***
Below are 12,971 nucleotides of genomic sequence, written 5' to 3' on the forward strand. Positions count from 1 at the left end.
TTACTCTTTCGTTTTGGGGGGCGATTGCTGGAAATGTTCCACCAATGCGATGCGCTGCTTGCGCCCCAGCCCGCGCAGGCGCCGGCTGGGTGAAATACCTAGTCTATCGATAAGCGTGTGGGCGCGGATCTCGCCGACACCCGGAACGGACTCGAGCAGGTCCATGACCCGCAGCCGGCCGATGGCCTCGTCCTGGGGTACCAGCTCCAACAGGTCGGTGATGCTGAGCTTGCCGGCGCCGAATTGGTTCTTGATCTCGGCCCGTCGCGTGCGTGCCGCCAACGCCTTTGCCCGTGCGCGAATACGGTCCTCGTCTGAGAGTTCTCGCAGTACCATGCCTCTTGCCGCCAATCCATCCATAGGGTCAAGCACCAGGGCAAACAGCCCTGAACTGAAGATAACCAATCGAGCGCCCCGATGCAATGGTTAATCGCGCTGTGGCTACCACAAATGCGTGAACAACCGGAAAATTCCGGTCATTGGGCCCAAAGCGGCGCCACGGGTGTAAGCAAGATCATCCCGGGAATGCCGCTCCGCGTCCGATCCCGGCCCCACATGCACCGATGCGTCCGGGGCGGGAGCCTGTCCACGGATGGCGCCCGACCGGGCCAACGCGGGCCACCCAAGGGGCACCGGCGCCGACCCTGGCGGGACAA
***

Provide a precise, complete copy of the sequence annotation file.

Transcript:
Below are 12,971 nucleotides of genomic sequence, written 5' to 3' on the forward strand. Positions count from 1 at the left end.
TTACTCTTTCGTTTTGGGGGGCGATTGCTGGAAATGTTCCACCAATGCGATGCGCTGCTTGCGCCCCAGCCCGCGCAGGCGCCGGCTGGGTGAAATACCTAGTCTATCGATAAGCGTGTGGGCGCGGATCTCGCCGACACCCGGAACGGACTCGAGCAGGTCCATGACCCGCAGCCGGCCGATGGCCTCGTCCTGGGGTACCAGCTCCAACAGGTCGGTGATGCTGAGCTTGCCGGCGCCGAATTGGTTCTTGATCTCGGCCCGTCGCGTGCGTGCCGCCAACGCCTTTGCCCGTGCGCGAATACGGTCCTCGTCTGAGAGTTCTCGCAGTACCATGCCTCTTGCCGCCAATCCATCCATAGGGTCAAGCACCAGGGCAAACAGCCCTGAACTGAAGATAACCAATCGAGCGCCCCGATGCAATGGTTAATCGCGCTGTGGCTACCACAAATGCGTGAACAACCGGAAAATTCCGGTCATTGGGCCCAAAGCGGCGCCACGGGTGTAAGCAAGATCATCCCGGGAATGCCGCTCCGCGTCCGATCCCGGCCCCACATGCACCGATGCGTCCGGGGCGGGAGCCTGTCCACGGATGGCGCCCGACCGGGCCAACGCGGGCCACCCAAGGGGCACCGGCGCCGACCCTGGCGGGACAA